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Review of Public Procurement in Scotland - Report and Recommendations

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3 Vision for Public Sector Procurement

Having described external expenditure as a very significant element of total public expenditure in Scotland, I now focus on the relevance of that expenditure and the activities that support its management.

Commodities and services purchased from suppliers represent a critical working part of the operational fabric of any undertaking. Inadequate or poor performance in this area will have at least a similar negative impact on the undertaking's service delivery and business results as those originating from the underperformance of internally-managed resources and costs. Indeed, it can be argued that because of the "arms-length" nature of procurement transactions the consequences of supplier issues can be even more severe, and certainly when they happen, more difficult to respond to, and to take under direct management control. The balancing of the most fundamental criteria of quality, price, timeliness and other interests such as corporate and social responsibilities within a supplier contract is a vital but challenging goal for management to execute.

Also the dynamism of procurement and the transactional nature of funds disbursed to outside parties make it a vulnerable area where internal control and rigorous processes are essential.

Given the combination of expenditure levels, complexity, vulnerability and criticality to operations, it should be expected that extremely high priority be given to procurement by the most senior levels of management and others responsible for governance within public sector undertakings.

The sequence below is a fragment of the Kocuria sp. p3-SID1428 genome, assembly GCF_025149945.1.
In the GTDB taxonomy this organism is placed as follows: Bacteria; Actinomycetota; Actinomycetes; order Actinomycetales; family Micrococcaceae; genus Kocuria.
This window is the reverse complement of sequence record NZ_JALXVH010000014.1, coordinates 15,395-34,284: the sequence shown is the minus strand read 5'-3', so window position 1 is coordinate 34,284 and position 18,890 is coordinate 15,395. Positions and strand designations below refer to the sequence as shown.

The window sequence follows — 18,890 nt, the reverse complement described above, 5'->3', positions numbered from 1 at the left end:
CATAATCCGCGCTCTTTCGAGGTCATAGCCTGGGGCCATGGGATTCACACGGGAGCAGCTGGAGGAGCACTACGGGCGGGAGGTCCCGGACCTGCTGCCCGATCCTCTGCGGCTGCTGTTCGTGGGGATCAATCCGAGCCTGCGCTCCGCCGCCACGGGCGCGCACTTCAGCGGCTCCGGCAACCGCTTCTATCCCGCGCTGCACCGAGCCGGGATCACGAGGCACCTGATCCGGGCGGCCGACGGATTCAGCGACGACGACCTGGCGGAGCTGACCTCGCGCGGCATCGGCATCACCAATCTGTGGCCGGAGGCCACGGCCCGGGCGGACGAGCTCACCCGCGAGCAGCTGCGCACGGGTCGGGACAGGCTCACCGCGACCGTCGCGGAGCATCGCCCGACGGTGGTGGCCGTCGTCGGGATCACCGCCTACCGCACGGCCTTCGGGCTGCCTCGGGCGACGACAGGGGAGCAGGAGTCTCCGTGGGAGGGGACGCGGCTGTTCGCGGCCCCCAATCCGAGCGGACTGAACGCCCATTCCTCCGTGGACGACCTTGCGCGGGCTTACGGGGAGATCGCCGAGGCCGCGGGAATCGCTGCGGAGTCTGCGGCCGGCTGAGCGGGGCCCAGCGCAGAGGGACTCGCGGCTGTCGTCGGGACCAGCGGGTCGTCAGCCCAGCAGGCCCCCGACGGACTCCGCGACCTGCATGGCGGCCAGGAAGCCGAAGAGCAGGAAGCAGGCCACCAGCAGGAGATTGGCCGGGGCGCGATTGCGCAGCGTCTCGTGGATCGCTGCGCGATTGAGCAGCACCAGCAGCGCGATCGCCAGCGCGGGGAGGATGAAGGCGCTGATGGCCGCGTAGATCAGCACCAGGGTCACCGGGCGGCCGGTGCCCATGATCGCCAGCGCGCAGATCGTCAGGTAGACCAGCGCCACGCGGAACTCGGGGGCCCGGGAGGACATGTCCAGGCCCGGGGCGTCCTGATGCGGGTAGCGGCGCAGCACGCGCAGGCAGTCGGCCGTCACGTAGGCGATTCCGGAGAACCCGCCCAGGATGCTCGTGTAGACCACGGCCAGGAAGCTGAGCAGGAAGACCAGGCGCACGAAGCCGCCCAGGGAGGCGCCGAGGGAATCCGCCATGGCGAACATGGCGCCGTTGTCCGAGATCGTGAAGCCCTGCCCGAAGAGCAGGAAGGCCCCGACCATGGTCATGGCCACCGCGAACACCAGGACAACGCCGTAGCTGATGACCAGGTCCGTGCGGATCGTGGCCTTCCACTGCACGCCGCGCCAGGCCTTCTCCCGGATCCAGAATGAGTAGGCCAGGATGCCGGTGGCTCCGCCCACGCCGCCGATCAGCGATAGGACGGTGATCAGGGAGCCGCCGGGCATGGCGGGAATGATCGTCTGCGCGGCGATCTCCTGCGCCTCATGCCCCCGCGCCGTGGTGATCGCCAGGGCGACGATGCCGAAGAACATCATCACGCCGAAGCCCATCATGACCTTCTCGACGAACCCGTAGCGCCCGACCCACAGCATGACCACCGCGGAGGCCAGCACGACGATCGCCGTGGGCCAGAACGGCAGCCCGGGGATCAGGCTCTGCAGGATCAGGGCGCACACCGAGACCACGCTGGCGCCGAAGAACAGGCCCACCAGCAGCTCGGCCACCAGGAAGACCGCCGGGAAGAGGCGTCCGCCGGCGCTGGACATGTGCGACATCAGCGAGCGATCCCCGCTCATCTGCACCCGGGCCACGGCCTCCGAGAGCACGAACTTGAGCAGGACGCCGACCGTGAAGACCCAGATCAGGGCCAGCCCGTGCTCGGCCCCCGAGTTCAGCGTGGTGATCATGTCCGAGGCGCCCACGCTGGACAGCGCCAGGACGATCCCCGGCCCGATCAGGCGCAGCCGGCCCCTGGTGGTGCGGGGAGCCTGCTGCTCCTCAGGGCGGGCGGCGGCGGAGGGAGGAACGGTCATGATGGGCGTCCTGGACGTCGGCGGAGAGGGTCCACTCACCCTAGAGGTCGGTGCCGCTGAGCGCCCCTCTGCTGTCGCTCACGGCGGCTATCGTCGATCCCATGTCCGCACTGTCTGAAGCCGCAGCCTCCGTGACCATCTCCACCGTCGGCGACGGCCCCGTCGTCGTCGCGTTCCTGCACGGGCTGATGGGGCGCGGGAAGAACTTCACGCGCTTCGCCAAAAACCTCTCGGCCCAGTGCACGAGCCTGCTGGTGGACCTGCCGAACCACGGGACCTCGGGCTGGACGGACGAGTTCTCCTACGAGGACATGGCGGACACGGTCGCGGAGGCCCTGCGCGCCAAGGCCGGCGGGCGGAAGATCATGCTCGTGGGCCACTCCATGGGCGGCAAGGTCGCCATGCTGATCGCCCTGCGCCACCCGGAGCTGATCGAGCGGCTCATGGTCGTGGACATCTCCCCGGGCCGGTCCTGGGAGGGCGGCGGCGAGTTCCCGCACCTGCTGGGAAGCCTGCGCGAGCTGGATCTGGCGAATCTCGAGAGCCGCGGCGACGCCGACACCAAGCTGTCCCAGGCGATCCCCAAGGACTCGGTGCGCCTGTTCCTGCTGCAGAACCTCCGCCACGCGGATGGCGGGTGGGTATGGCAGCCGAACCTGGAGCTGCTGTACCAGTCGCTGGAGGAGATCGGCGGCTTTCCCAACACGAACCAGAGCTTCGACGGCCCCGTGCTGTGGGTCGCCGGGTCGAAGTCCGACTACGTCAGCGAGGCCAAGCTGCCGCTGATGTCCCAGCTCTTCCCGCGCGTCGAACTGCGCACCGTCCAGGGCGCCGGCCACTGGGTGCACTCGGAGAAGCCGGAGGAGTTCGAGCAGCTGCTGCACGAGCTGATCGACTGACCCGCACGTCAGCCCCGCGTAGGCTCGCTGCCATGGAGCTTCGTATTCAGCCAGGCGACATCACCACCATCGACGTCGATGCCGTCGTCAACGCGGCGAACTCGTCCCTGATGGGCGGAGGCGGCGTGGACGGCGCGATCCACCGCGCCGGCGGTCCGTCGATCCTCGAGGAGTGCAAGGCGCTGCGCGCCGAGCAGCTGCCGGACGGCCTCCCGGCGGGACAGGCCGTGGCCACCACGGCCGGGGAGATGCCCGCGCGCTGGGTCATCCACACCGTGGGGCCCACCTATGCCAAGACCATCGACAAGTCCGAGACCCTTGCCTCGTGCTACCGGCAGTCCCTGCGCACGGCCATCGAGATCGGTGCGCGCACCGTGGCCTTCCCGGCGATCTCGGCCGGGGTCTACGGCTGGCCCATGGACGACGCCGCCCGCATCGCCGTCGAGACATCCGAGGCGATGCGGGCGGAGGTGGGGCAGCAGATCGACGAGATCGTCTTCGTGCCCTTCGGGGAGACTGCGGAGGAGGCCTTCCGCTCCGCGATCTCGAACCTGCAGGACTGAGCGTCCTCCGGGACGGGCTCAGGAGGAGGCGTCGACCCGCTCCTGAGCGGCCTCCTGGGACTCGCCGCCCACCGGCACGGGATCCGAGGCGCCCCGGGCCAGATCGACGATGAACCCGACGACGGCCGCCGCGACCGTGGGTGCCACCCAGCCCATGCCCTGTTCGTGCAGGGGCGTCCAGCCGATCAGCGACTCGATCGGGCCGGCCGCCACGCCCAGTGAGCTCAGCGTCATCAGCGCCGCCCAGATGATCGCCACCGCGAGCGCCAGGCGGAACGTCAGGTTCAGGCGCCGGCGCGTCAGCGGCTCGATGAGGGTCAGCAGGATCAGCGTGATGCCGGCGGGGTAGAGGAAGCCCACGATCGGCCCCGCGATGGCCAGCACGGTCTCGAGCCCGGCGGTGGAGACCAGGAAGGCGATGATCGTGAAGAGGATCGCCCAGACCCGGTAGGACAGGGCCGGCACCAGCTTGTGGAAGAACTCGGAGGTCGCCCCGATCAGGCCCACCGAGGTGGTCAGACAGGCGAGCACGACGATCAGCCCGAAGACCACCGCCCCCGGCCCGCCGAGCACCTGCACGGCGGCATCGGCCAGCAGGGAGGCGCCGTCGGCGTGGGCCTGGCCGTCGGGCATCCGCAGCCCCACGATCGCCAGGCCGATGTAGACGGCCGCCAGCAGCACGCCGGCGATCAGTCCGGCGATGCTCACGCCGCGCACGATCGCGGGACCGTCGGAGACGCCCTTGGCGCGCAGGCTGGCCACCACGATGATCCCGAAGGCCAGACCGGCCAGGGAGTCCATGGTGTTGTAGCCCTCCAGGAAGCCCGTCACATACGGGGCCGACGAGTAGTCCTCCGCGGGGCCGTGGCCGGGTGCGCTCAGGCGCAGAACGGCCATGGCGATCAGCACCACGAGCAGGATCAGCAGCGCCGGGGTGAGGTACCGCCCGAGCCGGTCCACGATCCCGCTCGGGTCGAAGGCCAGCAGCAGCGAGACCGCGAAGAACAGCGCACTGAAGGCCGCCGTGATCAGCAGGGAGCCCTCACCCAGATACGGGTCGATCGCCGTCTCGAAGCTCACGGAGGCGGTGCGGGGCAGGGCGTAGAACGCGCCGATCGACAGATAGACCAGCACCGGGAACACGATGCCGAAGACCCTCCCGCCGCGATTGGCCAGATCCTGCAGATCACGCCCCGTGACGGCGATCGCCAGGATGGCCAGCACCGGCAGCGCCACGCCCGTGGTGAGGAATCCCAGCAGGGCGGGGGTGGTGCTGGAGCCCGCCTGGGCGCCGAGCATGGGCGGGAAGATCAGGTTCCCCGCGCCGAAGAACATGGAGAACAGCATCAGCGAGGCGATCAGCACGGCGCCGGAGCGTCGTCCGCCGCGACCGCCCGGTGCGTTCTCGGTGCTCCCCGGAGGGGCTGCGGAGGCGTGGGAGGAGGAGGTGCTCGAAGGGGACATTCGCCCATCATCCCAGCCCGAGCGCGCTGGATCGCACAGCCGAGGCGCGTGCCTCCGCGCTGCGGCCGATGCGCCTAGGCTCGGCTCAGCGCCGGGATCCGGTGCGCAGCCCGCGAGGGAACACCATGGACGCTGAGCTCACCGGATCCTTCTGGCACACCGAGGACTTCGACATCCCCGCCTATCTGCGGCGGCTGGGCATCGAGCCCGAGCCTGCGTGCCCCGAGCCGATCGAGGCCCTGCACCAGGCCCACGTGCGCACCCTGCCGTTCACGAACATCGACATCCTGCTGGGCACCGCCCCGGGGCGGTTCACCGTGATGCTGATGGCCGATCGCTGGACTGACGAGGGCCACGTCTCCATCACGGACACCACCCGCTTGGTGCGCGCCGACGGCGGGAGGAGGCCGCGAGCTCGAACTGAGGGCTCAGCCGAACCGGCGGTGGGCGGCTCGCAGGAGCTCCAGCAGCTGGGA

In addition, it is obvious that those involved in the day-to-day conduct of procurement operations have an important and highly professional role to perform. The procurement function and its organisation should be regarded as one of the most important in the undertaking and its status should rank with that of other professional functions such as finance. Indeed, given its dynamism, variability and external perspective, not only should those involved have the backing of professional training and accreditation they should preferably have interpersonal skills which support their externally facing roles as the delegated legal and commercial representatives of their organisations as they place business with suppliers. Also, there is a growing requirement for knowledge of and ability to satisfy legal and other corporate and social responsibilities such as sustainability.

I believe that one of the keys to progress is the definition and pursuit of a vision of the ideal model for procurement including its optimum characteristics.

I envisage a public procurement scenario in which the following critical success factors of organisation and practice are consistently established and maintained:

  • Recognition and implementation of the principles of good governance and accountability as they apply to procurement activities within the public sector.
  • An overall organisational structure in which the procurement function is recognised as a high priority operation.
  • An adequately-staffed procurement organisation in terms of resources and skills and where enhancement of those resources and skills is perceived as an investment providing a financial return.
  • The operation of sound practices and business processes that fully address the complexity and criticality of procurement activities and transactions, including the wider responsibilities of the public sector.
  • The existence of effective information systems supporting the procurement operation and assisting its performance including the ability of internal users to access an information system at their work place and request goods and services independent of the organisation (local or remote) which has established the original contract.
  • Leadership of, and within, the procurement function which ensures not only the deployment of policy, accountability and best practice but also the appropriateness of staff development, training, career paths and other ongoing skills and people-related support.
  • All of the above contributing to highly-advanced and effective capabilities including collaborative procurement which consistently deliver Best Value performance and support a competitive but transparent and equitable environment for suppliers.

In summary, the management of externally-sourced public expenditure should be a very high priority and procurement is a distinct and important profession.